The number of initial public offerings has been dwindling recently. Mergers and acquisitions, the other exit, are down substantially as well. But that doesn't mean an exit is impossible.

Just ask the folks over at Sweep. The personal finance app maker announced Wednesday that the financial services company Affirm, launched by PayPal luminary Max Levchin in 2014, had acquired it for an undisclosed amount.

It's an impressive development for a company that was founded in 2014 and didn't officially launch its product--a comprehensive timeline view of a consumer's finances, including pay periods and important monthly payments--until late 2015.

"We are better off being a small part of Affirm's big vision," says Jackson Gates, who co-founded Sweep with Asi Behar. "We are very happy."

So how did Sweep go from startup to acquisition target in such a short amount of time? Here are two takeaways:

1. Stay lean and find the right money 

"Be judicious with capital and align with a good venture capital firm that believes in you and what you're doing," says Gates, a former Pandora executive who also worked at the Paul Allen-led VC firm Vulcan. Sweep took in $1 million in financing from Vulcan, the Valley Fund, and Clocktower Technology Ventures, among others. Over the past year the company has purposely kept its team small--it has just five employees, including the two founders. That means staying small, and working with investors with tested networks, could help connect you to a buyer.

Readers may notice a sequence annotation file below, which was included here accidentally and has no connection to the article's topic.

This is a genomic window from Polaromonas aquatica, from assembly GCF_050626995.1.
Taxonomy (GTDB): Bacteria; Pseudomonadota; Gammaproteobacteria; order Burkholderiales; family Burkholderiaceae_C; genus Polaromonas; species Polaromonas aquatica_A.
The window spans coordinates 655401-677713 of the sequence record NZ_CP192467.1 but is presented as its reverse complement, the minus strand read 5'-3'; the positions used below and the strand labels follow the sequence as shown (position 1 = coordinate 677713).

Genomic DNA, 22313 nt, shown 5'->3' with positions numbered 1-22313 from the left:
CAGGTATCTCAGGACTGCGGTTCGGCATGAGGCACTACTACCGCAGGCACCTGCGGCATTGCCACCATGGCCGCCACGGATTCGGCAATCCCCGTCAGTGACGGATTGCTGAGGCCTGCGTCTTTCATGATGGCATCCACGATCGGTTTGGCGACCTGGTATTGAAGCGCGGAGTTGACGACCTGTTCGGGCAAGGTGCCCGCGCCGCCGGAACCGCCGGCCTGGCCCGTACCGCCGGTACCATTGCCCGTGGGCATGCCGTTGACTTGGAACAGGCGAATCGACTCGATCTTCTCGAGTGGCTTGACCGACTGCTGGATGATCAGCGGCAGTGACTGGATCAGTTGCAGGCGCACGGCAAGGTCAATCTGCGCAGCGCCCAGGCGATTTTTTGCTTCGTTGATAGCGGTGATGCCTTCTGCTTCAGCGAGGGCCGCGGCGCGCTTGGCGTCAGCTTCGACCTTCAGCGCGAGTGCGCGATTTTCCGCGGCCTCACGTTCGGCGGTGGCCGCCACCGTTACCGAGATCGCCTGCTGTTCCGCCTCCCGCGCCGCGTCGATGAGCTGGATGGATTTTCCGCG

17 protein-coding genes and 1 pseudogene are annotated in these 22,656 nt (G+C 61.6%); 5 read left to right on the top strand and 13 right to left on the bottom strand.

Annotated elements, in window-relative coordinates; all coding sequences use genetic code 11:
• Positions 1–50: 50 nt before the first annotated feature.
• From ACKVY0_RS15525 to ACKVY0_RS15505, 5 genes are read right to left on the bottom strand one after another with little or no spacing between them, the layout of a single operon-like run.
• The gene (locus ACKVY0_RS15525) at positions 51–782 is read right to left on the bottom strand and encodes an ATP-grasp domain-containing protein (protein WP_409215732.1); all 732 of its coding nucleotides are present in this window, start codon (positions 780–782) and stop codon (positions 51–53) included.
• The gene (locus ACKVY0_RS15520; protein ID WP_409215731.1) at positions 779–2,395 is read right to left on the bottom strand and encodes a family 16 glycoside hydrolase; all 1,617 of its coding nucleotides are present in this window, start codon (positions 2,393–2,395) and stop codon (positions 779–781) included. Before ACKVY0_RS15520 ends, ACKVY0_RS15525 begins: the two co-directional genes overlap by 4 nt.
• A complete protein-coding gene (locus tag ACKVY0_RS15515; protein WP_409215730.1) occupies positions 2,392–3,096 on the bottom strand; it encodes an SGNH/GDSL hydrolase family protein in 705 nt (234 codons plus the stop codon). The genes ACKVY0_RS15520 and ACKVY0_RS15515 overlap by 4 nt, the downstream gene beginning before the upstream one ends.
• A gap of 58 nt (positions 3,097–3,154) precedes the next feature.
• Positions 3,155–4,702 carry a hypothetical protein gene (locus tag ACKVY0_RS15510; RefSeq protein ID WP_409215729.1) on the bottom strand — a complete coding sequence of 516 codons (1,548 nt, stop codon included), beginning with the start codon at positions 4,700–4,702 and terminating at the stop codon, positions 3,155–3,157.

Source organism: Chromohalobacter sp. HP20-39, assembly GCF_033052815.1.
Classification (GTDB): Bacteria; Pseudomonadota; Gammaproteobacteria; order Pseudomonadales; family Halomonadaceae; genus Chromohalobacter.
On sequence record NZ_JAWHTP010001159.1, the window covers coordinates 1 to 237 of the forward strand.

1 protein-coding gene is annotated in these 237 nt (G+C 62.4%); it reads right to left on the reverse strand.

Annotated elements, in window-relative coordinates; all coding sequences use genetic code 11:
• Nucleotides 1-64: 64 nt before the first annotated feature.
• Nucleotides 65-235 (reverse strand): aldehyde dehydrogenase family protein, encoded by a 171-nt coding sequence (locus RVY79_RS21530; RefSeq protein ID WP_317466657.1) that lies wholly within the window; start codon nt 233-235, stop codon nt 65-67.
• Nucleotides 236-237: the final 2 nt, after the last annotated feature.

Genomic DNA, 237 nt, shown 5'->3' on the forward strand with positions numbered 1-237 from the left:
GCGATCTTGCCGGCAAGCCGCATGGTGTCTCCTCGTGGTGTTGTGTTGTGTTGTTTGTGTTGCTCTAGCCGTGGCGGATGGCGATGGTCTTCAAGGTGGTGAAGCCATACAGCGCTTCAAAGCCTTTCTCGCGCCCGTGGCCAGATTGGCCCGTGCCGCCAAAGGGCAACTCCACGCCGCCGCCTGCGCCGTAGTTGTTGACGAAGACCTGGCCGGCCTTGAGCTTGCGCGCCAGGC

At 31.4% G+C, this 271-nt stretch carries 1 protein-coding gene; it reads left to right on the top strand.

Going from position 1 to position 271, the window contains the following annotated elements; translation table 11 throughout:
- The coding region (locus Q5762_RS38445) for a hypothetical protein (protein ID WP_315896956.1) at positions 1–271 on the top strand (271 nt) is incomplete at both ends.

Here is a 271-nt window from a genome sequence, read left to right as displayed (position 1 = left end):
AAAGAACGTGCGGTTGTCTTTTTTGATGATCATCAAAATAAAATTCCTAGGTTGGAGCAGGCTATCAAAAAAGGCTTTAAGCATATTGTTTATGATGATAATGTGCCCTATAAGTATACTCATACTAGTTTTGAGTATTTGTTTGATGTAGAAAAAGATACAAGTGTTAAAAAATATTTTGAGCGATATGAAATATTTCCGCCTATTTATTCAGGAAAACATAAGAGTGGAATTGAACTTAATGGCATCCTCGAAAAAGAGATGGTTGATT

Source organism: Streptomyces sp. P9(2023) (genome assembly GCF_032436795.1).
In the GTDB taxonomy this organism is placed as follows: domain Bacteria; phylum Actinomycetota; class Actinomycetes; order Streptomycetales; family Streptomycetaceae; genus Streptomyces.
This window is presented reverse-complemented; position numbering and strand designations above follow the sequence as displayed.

2. Make sure your mission aligns with the buyer 

Affirm's product, which is aimed at millennials but open to everyone, allows customers to make purchases by obtaining credit quickly at the checkout register in stores. By acquiring Sweep, both companies' issues can be addressed. "Affirm needs a personal finance tool, and Sweep needs financing," says Brad Selby, Affirm's vice president of growth and new markets. Gates adds that Sweep can help Affirm's customers get as much information as possible about financing their purchases, and the impact of that financing on the rest of their financial lives.